Yamaha horns are typically priced similarly to other horns within their type.  A stock, "professional" large bore tenor with F attachment can fetch anywhere from $750-$2300ish depending on condition.  If yours has the Bousfield rotor it might go slightly towards the higher end just out of rarity.  But memory serving the 682 is fairly heavy as that was in vogue in the 90s when it was made.  That isn't quite as popular today as it was then.  If I were selling the horn, I'd probably tentatively list at $1650. You could also put the horn on consignment somewhere. Brassark and Dillons have both sold horns for me and were good at helping to determine a good price that was able to sell in the timeframe I wanted.  They are also good places to check used prices, even if they don't have your specific horn.
9  Creation and Performance / Performance / Re: Tuba and bass trom are not interchangeable on: Jun 21, 2017, 06:32AM
Just as in real estate, where the most important factors are: location, location, location... the most important factors for when you can use bass instead of or in addition to tuba are: context, context, context.  Sometimes it works. Sometimes you have no other choice. Sometimes it doesn't work.  Every scenario basically falls into one of those three buckets.

10  Teaching & Learning / Practice Room / Re: Slide technique practice out of facetime? on: Jun 20, 2017, 06:32AM
Slide positions - yes.  Look at a note and recall what position it is. You won't get the benefit of tactile feeling though.  This is where aural theory training comes into play though.  When I sing, I visualize the position of the note. I actually have a much more difficult time singing if I'm not doing that, given that at this point I've played the trombone for more than 50% of my life.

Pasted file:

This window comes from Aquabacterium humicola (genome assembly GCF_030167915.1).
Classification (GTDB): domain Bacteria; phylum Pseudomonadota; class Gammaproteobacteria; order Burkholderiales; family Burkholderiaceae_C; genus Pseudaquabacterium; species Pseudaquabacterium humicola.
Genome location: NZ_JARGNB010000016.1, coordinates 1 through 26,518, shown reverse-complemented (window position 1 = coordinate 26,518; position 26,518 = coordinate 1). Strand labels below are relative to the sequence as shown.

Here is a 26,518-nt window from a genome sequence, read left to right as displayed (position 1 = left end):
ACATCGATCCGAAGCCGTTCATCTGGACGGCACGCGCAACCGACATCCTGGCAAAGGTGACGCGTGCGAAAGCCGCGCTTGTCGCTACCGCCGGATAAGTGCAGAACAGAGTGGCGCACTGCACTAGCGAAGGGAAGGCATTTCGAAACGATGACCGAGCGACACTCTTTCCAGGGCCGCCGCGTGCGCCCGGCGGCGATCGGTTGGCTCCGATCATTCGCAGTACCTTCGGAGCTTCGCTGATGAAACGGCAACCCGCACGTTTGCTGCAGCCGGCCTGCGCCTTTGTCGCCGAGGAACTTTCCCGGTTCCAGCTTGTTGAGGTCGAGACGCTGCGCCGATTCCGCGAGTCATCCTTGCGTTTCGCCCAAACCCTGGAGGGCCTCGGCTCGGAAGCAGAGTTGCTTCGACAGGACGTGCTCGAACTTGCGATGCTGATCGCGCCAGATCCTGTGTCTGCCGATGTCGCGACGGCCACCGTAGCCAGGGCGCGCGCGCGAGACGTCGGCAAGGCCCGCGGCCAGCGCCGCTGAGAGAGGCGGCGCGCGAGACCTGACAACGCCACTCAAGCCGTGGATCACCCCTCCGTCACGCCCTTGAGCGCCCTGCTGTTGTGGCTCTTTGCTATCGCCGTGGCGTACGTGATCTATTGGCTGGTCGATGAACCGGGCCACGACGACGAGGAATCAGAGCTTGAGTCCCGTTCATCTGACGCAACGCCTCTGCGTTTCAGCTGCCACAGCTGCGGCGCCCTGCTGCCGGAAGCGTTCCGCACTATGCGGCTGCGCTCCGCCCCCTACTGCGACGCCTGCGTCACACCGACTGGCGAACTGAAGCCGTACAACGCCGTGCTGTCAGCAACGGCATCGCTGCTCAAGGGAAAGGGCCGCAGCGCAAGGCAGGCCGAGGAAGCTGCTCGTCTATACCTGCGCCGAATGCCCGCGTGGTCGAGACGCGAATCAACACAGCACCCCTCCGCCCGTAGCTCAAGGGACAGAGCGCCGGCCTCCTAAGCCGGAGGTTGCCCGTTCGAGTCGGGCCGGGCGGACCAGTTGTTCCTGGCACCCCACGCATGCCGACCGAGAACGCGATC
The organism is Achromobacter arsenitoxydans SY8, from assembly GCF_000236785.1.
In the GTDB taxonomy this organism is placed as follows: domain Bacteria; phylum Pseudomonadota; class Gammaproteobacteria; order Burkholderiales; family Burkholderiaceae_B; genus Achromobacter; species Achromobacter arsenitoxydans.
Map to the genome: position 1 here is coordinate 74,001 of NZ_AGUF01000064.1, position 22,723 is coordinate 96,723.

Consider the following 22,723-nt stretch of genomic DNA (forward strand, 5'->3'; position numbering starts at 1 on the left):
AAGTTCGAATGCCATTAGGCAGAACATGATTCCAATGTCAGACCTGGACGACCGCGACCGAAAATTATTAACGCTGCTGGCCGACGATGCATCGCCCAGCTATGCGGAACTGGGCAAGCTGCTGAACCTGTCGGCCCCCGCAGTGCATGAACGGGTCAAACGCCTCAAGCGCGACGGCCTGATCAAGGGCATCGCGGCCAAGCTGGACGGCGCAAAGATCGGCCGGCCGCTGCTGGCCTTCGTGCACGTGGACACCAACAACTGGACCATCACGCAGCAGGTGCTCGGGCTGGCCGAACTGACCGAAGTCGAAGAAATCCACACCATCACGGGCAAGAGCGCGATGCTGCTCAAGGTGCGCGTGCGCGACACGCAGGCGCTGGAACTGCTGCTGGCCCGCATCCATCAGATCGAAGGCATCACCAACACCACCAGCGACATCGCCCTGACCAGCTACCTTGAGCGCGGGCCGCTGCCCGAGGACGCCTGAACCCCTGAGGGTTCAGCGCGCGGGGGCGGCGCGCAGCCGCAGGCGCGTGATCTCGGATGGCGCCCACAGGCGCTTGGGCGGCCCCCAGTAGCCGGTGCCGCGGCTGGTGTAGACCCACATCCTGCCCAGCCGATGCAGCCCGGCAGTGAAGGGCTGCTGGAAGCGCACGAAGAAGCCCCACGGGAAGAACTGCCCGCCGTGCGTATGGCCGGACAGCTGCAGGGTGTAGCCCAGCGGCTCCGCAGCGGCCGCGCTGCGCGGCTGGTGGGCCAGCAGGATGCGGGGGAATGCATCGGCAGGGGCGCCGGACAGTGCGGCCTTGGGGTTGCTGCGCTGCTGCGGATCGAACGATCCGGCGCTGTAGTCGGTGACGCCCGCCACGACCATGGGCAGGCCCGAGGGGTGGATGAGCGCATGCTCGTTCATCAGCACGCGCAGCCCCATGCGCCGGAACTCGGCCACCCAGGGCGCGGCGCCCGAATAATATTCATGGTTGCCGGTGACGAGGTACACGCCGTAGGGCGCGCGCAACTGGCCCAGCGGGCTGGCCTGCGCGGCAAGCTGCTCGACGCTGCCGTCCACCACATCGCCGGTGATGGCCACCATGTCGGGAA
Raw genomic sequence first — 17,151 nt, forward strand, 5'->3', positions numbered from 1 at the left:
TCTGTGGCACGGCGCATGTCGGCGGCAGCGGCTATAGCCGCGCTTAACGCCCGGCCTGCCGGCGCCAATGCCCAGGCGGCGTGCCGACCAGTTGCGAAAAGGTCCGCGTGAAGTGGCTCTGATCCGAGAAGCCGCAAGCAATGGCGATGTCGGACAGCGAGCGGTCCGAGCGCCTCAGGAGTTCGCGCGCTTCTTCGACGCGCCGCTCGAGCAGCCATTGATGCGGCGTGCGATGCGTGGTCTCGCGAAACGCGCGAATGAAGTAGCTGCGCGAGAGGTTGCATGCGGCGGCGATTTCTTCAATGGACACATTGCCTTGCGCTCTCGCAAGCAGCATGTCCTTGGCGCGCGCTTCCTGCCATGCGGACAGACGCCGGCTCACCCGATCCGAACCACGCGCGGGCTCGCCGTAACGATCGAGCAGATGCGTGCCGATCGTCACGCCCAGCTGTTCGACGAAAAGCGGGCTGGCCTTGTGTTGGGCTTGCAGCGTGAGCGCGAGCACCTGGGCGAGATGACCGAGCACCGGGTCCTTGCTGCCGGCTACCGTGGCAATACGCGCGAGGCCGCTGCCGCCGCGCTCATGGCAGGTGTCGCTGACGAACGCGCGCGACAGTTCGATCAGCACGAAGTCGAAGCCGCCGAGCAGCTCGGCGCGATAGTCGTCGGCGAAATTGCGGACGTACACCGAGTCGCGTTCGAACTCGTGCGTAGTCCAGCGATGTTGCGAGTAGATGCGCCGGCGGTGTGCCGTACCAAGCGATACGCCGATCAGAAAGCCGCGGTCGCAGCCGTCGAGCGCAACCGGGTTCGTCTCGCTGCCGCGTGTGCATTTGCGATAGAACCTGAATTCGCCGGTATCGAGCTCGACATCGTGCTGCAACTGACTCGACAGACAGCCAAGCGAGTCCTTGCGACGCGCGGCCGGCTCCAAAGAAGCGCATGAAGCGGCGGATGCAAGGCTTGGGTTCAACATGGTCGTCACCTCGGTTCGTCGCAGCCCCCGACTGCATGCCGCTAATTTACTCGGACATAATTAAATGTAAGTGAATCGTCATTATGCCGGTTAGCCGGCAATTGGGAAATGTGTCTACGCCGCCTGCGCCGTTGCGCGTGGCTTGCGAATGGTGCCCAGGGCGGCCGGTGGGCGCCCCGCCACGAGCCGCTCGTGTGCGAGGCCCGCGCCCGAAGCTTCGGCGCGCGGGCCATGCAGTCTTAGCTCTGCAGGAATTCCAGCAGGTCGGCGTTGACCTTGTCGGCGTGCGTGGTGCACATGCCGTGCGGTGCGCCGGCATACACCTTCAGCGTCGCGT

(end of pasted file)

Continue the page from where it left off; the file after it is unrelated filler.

So put another way, I'd say the answer to your question is "perhaps", but working on aural theory skills instead of slide technique would be a better use of time depending on the relative level of your existing skills.
11  Horns, Gear, and Equipment / Instruments / Re: Replace Rotor on a Vintage Conn 88H? on: Jun 19, 2017, 06:02PM
Linkage would definition rely be cheaper. Rolling dents pretty cheap too. Probably wouldn't be worth it but linkage and dent rolling probably are.  Another option for comfort would be the various ergonomic devices. The instrument innovation one might work. You may also like the neotech. It's also a lot cheaper. Finally, installing a ring under the mouthpiece receiver for your index finger was popular on horns that have that configuration. I really like the index finger ring on my duo Gravis.
12  Horns, Gear, and Equipment / Instruments / Re: Replace Rotor on a Vintage Conn 88H? on: Jun 19, 2017, 11:37AM
Thanks guys. Is there someone in the Baltimore, MD area noted for this kind of mod; either linkage or rotor replacement?


Albert Houde w/ Baltimore Brass did a similar conversion for me about four years ago. I'm not sure if he still works for them or not but they should have someone there who can take care of it.  
13  Horns, Gear, and Equipment / Instruments / Re: Replace Rotor on a Vintage Conn 88H? on: Jun 19, 2017, 10:37AM
No need to replace the whole rotor, although its not too difficult an operation for an experienced tech.  Lots of threads here on replacing with Rotaxes and other after market rotors.  That was one of the big things Greenhoe did was adding their rotor to existing instruments, of which the Conn 88 was one of the most popular (the other horn they did a lot of conversions on was the Bach 42). So you aren't in uncharted territory by any means.

Check out this google search for more reading on converting to a miniball or other type of linkage before worrying about replacing the rotor!